Copyright 2024 All Rights Reserved.

February 21, 2024

Park Attorney: Tens of Thousands spent on FOIA legal fees –

By John Kraft & Kirk Allen

On July 22, 2015

Clark Co., IL. (ECWd) –
Another statement from what appears to be a coordinated effort at discrediting those citizens who desire access to public records, and who publish their findings, the Clark County Park District attorney, Lorna Geiler apparently told the board something that the public could not hear – but Gary Strohm “heard it” LOL.

“Tens of Thousands spent on FOIA legal fees”

Really? “Tens of thousands” implies at least $20,000 to qualify as “tens” of thousands.

“According to the July 21, 2015 Marshall Advocate, the Park attorney, Lorna Geiler, told the board that “tens of thousands” of dollars of her legal fees over the past year have been related to FOIA requests.”

Since Strohm won’t tell his readers, I will: The article was written by Gary Strohm, current Clark County Park District Finance Committeeman, who’s business partner is Commissioner Ron Stone. That might give you an insight as to how this was reported.
We run across this same type of statement at every public body we deal with, and none of them have been able to prove their claims. It is all a public relations move to try and swing public opinion into thinking the public body has become the victim of “bad” people, which is simply not true.
I have submitted a FOIA request to the Park District to attempt to validate this claim of “tens of thousands” since no proof was shown when the claim was made. If current Park District actions continue, sometime in the next 6 months I will receive the answer to that FOIA request, but only after they incur more legal fees.
The bottom line in this situation is that Charity Murphy, the Executive Director, is the person causing all of the FOIA legal fees by not complying with the law. It is not that difficult and there is generally no need to consult an attorney when answering FOIA requests…that is, unless you have something to hide from the public. Truth be told, she spends more time fixing the FOIA “mistakes”, than it would take to simply provide the public records when asked.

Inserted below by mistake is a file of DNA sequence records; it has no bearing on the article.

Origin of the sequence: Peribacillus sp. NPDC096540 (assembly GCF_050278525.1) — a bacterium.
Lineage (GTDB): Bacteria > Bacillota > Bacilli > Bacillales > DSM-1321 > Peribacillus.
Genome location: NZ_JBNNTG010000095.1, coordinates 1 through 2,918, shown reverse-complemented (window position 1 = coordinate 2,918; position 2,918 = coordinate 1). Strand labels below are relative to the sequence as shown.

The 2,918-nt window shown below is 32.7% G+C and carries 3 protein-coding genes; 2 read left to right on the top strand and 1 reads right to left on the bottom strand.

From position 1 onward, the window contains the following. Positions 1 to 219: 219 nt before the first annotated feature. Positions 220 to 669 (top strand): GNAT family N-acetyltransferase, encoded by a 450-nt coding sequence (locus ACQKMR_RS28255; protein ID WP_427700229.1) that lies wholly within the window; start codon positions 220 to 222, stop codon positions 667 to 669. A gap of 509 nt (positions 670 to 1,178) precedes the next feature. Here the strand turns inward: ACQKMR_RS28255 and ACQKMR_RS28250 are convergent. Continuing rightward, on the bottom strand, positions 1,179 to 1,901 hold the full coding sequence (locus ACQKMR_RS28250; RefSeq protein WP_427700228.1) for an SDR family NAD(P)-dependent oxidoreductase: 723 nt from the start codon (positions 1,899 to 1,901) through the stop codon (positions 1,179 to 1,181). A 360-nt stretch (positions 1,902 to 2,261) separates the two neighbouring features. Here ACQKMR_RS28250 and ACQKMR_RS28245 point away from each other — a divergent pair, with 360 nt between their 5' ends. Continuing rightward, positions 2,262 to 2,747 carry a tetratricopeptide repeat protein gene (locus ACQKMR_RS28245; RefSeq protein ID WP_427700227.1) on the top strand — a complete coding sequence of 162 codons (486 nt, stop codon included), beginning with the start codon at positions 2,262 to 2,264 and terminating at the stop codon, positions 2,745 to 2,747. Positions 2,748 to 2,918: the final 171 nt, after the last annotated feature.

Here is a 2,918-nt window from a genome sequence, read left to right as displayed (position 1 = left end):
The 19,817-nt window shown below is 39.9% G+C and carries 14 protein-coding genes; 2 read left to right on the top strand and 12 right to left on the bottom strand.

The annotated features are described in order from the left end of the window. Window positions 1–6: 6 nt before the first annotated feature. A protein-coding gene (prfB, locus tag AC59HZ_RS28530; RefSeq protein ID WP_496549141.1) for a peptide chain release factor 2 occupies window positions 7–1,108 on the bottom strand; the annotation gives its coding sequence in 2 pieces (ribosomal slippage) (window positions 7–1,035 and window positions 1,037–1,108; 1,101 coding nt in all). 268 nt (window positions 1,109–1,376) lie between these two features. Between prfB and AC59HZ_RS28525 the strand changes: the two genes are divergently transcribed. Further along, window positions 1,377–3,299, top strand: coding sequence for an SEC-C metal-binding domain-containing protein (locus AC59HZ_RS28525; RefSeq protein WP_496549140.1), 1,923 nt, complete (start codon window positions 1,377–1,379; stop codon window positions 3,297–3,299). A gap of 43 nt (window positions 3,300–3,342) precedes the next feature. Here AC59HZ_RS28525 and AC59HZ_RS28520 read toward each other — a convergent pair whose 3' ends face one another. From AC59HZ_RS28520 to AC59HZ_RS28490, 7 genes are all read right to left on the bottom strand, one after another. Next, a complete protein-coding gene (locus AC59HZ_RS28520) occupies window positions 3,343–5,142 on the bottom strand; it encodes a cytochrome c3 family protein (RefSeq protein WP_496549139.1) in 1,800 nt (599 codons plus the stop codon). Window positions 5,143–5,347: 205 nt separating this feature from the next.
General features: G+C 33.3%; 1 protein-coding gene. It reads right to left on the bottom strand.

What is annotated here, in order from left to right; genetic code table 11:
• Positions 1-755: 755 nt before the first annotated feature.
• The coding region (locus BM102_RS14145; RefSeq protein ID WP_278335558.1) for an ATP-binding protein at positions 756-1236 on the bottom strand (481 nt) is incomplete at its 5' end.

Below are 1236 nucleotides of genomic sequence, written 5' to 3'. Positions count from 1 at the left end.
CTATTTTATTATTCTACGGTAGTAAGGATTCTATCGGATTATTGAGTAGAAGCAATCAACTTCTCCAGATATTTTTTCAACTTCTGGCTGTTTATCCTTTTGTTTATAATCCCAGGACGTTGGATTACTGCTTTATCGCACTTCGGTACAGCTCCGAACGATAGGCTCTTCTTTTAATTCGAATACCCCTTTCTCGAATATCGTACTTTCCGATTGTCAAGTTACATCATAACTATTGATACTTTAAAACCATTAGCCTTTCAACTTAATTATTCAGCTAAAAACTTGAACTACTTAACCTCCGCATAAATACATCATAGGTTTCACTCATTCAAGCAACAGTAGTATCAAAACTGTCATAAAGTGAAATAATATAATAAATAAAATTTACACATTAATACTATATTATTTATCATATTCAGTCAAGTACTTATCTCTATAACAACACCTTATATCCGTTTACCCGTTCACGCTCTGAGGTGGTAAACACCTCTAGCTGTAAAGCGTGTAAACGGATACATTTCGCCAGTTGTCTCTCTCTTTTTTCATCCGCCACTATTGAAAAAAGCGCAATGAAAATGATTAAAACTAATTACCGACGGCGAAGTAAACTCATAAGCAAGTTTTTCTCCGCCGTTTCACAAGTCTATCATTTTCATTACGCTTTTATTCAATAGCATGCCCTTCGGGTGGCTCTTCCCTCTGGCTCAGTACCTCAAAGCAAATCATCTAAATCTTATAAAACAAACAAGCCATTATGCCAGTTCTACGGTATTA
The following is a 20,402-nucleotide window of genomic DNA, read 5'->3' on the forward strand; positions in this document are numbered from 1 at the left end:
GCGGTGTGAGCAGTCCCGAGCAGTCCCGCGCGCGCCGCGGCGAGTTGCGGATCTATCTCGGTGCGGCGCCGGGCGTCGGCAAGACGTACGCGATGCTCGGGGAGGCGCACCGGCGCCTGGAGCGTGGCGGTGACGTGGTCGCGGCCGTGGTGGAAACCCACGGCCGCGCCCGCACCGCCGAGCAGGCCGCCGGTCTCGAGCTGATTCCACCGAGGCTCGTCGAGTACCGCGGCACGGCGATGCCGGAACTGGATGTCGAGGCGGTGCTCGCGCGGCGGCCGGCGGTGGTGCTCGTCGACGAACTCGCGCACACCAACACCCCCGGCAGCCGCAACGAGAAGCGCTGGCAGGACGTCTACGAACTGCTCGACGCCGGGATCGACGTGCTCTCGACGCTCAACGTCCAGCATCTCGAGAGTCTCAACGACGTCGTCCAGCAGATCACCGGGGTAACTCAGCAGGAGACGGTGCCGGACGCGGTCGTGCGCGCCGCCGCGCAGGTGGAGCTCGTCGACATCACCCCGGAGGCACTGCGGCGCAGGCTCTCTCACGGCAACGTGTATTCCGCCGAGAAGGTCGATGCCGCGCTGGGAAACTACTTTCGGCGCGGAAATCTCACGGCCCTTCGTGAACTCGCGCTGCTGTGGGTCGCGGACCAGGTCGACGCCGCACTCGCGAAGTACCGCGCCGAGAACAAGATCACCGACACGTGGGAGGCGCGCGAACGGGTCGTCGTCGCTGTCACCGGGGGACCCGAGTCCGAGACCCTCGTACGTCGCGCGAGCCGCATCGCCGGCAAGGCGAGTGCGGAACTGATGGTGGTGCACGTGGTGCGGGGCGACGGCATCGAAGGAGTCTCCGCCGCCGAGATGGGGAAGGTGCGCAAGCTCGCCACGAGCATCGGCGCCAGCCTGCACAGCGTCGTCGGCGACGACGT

One of these days, this board will figure out they do not have a choice when it comes to providing public records.
Nearly all of the FOIA legal fees are simply the result of Charity Murphy not knowing her job as FOIA Officer, or attempting to keep things from the public in which they end up providing after incurring the legal fees.


Share on facebook
Share on twitter
Share on print


  • Aware n Arcola
    Posted at 07:30h, 22 July

    The exact same thing took place in Arcola.The Arcola Township claimed they spent thousands on FOIA requests sent asking for taxpayer funded information.Instead of sending every request to their lawyer they should have answered each one with out delay.jmkraft is right,why spend any money at all on a lawyer if you have nothing to hide?The question answers itself!

  • jannie
    Posted at 07:35h, 22 July

    I agree – there isn’t a need for an attorney. The request is looked at – copies made – person requesting pays for the copies. I think all of this is just to intimidate citizens to not ask questions.

  • Robert O. Bogue
    Posted at 10:26h, 22 July

    My response to these accusations made by board members and others was not allowed during this meeting. That is unfortunate. Unfortunate, because the opportunity to clarify the law and whom actually failed the county was denied. This is a fine example of censorship, control ignorance of the law and manipulation of the media in a democratic government.
    For those of you that are truly interested in better government and of course, the truth of the matter, then perhaps you will wander on line to the Illinois General Assembly page and review (5 ILCS 140) Freedom of Information Act. Here’s the address:
    Then to continue on; to (5 ILCS 140/3 Section (from CH. 116, par. 203) part (d) (d) Each public body shall, promptly, either comply with or deny a request for public records within 5 business days after its receipt of the request, unless the time for response is properly extended under subsection (e) of this Section. Denial shall be in writing as provided in Section 9 of this Act. Failure to comply with a written request, extend the time for response, or deny a request within 5 business days after its receipt shall be considered a denial of the request. A public body that fails to respond to a request within the requisite periods in this Section but thereafter provides the requester with copies of the requested public records may not impose a fee for such copies. A public body that fails to respond to a request received may not treat the request as unduly burdensome under subsection (g).